When you think of “symbiotic”, you probably think of biology class and the coexistence between organisms in nature. Hitachi, Ltd., however, is challenging that idea. The company’s most recently announced robot, the Excelling Mobility and Interactive Existence as Workmate robot, or EMIEW3, is the latest in a line of “human symbiotic robots” that the enterprise has been working on since 2005.
In a press release from Hitachi, the EMIEW3, scheduled to go on sale in 2018, is essentially described as a “further enhanced” version of the earlier EMIEWs. While still retaining the features of the EMIEW2 – artificial intelligence, the ability to “see” and identify objects, and the ability to isolate a human voice – the newest robot has added features meant to cater further to the world of customer service.
While it fortunately doesn’t look like a creepy robot rendition of a human, the EMIEW3 can travel at the “brisk human walking pace” of 3.7 miles per hour. The robot is meant to operate “safe[ly]” in the workplace with improved mapping and obstacle evasion systems, and it can also pick itself back up in case those systems fail, similar to the functionality of Google’s box-carrying Atlas robot.
It’s the Aldebaran Robotics emotion-sensing Pepper robot, however, that seems more similar to the customer service functions of the latest EMIEW. While Pepper has already been integrated into 140 SoftBank Mobile stores in Japan, the EMIEW3 is meant to seek out customers in need of assistance. By identifying the body and verbal language of a customer, the robot can figure out whether or not someone needs help. And to avoid checking up on someone twice, EMIEWs in the same area will be able to exchange information with each other over a remote robot network. The phrase “How may I help you?” has never sounded so robotic.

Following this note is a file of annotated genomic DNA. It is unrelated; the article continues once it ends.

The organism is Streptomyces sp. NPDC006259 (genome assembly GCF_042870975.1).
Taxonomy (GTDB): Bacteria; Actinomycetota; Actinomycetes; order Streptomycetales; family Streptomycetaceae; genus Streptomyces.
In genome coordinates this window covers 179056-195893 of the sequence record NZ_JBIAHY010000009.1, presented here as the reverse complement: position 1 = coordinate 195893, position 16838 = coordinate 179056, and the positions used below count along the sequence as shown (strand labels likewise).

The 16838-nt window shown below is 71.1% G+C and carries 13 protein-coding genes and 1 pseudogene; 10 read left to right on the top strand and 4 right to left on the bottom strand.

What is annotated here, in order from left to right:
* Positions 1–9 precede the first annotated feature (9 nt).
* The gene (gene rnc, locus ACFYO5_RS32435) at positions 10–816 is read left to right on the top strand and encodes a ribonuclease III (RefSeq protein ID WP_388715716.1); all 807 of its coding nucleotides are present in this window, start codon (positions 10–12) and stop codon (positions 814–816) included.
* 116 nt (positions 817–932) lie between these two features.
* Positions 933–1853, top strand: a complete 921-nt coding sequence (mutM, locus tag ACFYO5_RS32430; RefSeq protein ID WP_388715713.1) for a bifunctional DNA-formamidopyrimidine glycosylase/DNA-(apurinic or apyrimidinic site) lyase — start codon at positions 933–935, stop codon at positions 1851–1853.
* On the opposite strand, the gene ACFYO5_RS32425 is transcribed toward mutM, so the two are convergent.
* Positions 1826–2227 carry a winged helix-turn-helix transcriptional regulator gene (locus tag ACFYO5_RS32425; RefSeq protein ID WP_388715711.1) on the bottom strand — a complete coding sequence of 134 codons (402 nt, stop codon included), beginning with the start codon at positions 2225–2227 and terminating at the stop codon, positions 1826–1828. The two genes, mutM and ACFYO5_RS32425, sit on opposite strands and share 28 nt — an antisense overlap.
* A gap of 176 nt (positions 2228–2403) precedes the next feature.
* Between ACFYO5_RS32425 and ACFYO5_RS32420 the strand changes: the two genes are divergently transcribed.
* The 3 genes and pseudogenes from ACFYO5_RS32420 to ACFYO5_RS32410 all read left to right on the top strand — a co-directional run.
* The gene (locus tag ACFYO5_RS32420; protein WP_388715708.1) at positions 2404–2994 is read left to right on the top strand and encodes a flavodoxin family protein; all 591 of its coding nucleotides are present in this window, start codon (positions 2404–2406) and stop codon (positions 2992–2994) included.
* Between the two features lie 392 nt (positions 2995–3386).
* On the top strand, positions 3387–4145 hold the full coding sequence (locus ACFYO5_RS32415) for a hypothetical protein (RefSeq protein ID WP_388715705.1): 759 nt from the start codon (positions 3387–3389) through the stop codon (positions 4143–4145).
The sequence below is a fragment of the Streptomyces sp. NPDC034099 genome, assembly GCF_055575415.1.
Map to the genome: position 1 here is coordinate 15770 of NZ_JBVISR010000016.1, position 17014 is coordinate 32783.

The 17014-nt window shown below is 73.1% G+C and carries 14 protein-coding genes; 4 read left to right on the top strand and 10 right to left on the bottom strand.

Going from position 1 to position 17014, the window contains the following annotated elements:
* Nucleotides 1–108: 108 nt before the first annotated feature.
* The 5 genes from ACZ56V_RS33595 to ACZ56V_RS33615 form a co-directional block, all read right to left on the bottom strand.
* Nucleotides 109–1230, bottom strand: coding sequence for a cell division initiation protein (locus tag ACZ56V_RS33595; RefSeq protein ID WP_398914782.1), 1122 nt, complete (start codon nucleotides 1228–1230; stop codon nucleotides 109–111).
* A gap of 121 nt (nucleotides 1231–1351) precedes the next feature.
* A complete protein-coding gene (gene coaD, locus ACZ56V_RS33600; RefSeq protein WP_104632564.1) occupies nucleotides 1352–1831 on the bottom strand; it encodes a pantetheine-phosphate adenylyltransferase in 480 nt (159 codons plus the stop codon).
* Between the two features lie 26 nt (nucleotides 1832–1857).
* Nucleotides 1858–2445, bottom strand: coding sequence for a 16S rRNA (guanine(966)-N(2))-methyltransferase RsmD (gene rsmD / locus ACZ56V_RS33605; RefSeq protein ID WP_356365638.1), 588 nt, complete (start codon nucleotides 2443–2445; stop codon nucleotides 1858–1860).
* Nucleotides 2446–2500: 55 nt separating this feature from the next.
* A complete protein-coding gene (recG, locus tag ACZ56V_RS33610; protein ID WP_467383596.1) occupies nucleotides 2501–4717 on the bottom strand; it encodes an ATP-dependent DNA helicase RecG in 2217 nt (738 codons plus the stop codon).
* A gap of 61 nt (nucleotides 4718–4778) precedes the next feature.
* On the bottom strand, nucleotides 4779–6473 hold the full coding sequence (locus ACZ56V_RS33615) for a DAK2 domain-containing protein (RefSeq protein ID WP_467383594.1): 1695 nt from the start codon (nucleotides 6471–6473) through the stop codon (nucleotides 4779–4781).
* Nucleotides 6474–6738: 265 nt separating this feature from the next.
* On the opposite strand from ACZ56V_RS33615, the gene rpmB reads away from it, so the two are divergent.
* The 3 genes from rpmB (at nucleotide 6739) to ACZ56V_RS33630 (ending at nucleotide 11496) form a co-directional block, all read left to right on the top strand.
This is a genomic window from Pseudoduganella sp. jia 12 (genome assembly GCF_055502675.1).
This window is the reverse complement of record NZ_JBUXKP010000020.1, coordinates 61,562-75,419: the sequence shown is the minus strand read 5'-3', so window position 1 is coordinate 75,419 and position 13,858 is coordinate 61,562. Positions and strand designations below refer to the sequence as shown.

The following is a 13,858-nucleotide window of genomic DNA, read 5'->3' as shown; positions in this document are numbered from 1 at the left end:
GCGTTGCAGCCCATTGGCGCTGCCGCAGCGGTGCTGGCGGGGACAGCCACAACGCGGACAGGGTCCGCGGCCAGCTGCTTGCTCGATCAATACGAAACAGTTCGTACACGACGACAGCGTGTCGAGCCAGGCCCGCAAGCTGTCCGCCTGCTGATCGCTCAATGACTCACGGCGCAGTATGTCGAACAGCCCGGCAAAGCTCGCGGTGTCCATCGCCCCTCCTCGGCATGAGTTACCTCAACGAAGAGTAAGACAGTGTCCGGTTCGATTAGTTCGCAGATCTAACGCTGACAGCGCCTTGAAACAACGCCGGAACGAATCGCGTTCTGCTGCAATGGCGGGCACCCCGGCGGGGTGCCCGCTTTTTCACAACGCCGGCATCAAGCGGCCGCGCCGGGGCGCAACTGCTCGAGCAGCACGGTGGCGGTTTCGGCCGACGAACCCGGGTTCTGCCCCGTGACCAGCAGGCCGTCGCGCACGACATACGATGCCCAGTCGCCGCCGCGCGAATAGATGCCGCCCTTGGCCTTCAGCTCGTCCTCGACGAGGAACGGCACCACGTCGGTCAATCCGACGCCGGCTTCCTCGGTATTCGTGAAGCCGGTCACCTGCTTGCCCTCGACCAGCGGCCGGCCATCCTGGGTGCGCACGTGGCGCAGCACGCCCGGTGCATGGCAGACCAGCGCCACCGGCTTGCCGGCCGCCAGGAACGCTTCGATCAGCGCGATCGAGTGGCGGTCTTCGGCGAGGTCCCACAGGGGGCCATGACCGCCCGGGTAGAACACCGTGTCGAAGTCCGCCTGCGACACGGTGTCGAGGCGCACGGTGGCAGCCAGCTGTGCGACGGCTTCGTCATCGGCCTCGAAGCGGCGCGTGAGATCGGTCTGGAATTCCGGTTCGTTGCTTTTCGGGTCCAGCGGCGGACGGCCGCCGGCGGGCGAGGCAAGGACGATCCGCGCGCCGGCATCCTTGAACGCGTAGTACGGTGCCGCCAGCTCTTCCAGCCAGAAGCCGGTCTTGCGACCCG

The enhanced voice-recognition capabilities of the EMIEW3 also serve to function in areas with a lot of human traffic, specifically in tourist-heavy areas. Fluent in four languages, impressive in comparison to the 100-word vocabulary of the earlier EMIEWs, the robot can receive, translate, and speak in these languages. A demonstration video on YouTube features an actress as a classically confused American tourist, and the EMIEW3 rolls to her assistance.
While the robot seems cute enough – it looks like a mini version of Baymax from Big Hero 6 – there are criticisms of whether or not it looks friendly enough. It doesn’t have the ability to make expressions, which may be jarring to interact with at first. One or two EMIEWs in the same store may be endearing, but entering a store fully operated by the little roller skating robots could put customers on edge.
At the same time, although the EMIEW3 doesn’t seem like the type to take over the world, there are always qualms about integrating robots into the workforce. Setting automated workers into motion will probably be a more attractive option to employers, who would be more willing to work with emotionless robots who don’t ask for raises. And although the EMIEW could be subject to mechanical falters, similar to a human employee’s physical injury, there’s no need to give a robot paid medical leave. In the long-run, the EMIEW stands as a more profitable choice for employers, but not to employees.
By Carina Vo